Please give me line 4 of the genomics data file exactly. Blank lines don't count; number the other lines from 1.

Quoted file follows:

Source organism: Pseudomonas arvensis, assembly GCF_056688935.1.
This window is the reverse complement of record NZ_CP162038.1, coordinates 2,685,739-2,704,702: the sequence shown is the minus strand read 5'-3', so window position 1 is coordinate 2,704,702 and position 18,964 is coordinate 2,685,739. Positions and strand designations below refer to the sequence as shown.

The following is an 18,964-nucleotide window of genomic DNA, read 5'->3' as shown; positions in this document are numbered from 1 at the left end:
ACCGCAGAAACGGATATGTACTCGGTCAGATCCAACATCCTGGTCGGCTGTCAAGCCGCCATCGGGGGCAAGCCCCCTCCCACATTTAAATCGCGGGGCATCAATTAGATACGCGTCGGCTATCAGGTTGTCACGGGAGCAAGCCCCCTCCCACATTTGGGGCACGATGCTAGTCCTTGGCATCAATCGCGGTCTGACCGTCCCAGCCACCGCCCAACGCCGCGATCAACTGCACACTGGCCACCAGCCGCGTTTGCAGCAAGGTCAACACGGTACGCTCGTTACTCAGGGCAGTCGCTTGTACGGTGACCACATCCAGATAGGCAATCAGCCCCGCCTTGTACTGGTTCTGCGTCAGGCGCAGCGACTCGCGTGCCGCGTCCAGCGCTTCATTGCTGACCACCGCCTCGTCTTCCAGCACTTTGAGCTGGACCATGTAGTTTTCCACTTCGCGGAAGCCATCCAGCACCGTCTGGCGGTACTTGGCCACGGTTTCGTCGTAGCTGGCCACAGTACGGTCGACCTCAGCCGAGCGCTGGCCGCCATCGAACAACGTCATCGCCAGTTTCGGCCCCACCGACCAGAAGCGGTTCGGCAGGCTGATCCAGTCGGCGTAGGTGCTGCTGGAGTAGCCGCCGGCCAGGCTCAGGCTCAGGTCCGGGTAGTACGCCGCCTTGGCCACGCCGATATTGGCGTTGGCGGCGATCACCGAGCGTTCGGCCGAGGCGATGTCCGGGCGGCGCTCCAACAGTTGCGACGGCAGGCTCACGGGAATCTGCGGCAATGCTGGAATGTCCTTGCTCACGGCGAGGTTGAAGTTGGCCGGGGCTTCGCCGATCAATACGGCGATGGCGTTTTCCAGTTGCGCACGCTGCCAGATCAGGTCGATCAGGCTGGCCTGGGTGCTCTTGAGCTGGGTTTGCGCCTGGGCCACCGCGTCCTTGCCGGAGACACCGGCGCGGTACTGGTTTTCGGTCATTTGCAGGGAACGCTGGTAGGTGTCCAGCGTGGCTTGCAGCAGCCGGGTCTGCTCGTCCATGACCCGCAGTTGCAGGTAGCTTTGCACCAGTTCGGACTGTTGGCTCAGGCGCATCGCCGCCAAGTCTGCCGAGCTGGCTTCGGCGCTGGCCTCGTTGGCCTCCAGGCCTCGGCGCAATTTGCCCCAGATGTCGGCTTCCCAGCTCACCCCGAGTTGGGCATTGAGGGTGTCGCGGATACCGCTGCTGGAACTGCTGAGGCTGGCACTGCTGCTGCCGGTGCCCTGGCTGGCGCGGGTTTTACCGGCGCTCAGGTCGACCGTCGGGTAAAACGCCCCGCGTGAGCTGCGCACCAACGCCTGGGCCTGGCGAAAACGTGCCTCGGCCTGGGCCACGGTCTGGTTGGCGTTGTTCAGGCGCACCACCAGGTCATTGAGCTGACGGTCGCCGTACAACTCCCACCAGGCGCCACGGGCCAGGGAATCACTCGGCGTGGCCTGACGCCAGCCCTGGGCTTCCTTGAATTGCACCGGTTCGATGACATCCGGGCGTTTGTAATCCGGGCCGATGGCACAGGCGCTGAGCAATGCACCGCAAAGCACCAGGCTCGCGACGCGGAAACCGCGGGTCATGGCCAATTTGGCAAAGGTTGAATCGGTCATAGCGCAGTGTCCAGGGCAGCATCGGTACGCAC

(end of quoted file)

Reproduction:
ACCGCAGAAACGGATATGTACTCGGTCAGATCCAACATCCTGGTCGGCTGTCAAGCCGCCATCGGGGGCAAGCCCCCTCCCACATTTAAATCGCGGGGCATCAATTAGATACGCGTCGGCTATCAGGTTGTCACGGGAGCAAGCCCCCTCCCACATTTGGGGCACGATGCTAGTCCTTGGCATCAATCGCGGTCTGACCGTCCCAGCCACCGCCCAACGCCGCGATCAACTGCACACTGGCCACCAGCCGCGTTTGCAGCAAGGTCAACACGGTACGCTCGTTACTCAGGGCAGTCGCTTGTACGGTGACCACATCCAGATAGGCAATCAGCCCCGCCTTGTACTGGTTCTGCGTCAGGCGCAGCGACTCGCGTGCCGCGTCCAGCGCTTCATTGCTGACCACCGCCTCGTCTTCCAGCACTTTGAGCTGGACCATGTAGTTTTCCACTTCGCGGAAGCCATCCAGCACCGTCTGGCGGTACTTGGCCACGGTTTCGTCGTAGCTGGCCACAGTACGGTCGACCTCAGCCGAGCGCTGGCCGCCATCGAACAACGTCATCGCCAGTTTCGGCCCCACCGACCAGAAGCGGTTCGGCAGGCTGATCCAGTCGGCGTAGGTGCTGCTGGAGTAGCCGCCGGCCAGGCTCAGGCTCAGGTCCGGGTAGTACGCCGCCTTGGCCACGCCGATATTGGCGTTGGCGGCGATCACCGAGCGTTCGGCCGAGGCGATGTCCGGGCGGCGCTCCAACAGTTGCGACGGCAGGCTCACGGGAATCTGCGGCAATGCTGGAATGTCCTTGCTCACGGCGAGGTTGAAGTTGGCCGGGGCTTCGCCGATCAATACGGCGATGGCGTTTTCCAGTTGCGCACGCTGCCAGATCAGGTCGATCAGGCTGGCCTGGGTGCTCTTGAGCTGGGTTTGCGCCTGGGCCACCGCGTCCTTGCCGGAGACACCGGCGCGGTACTGGTTTTCGGTCATTTGCAGGGAACGCTGGTAGGTGTCCAGCGTGGCTTGCAGCAGCCGGGTCTGCTCGTCCATGACCCGCAGTTGCAGGTAGCTTTGCACCAGTTCGGACTGTTGGCTCAGGCGCATCGCCGCCAAGTCTGCCGAGCTGGCTTCGGCGCTGGCCTCGTTGGCCTCCAGGCCTCGGCGCAATTTGCCCCAGATGTCGGCTTCCCAGCTCACCCCGAGTTGGGCATTGAGGGTGTCGCGGATACCGCTGCTGGAACTGCTGAGGCTGGCACTGCTGCTGCCGGTGCCCTGGCTGGCGCGGGTTTTACCGGCGCTCAGGTCGACCGTCGGGTAAAACGCCCCGCGTGAGCTGCGCACCAACGCCTGGGCCTGGCGAAAACGTGCCTCGGCCTGGGCCACGGTCTGGTTGGCGTTGTTCAGGCGCACCACCAGGTCATTGAGCTGACGGTCGCCGTACAACTCCCACCAGGCGCCACGGGCCAGGGAATCACTCGGCGTGGCCTGACGCCAGCCCTGGGCTTCCTTGAATTGCACCGGTTCGATGACATCCGGGCGTTTGTAATCCGGGCCGATGGCACAGGCGCTGAGCAATGCACCGCAAAGCACCAGGCTCGCGACGCGGAAACCGCGGGTCATGGCCAATTTGGCAAAGGTTGAATCGGTCATAGCGCAGTGTCCAGGGCAGCATCGGTACGCAC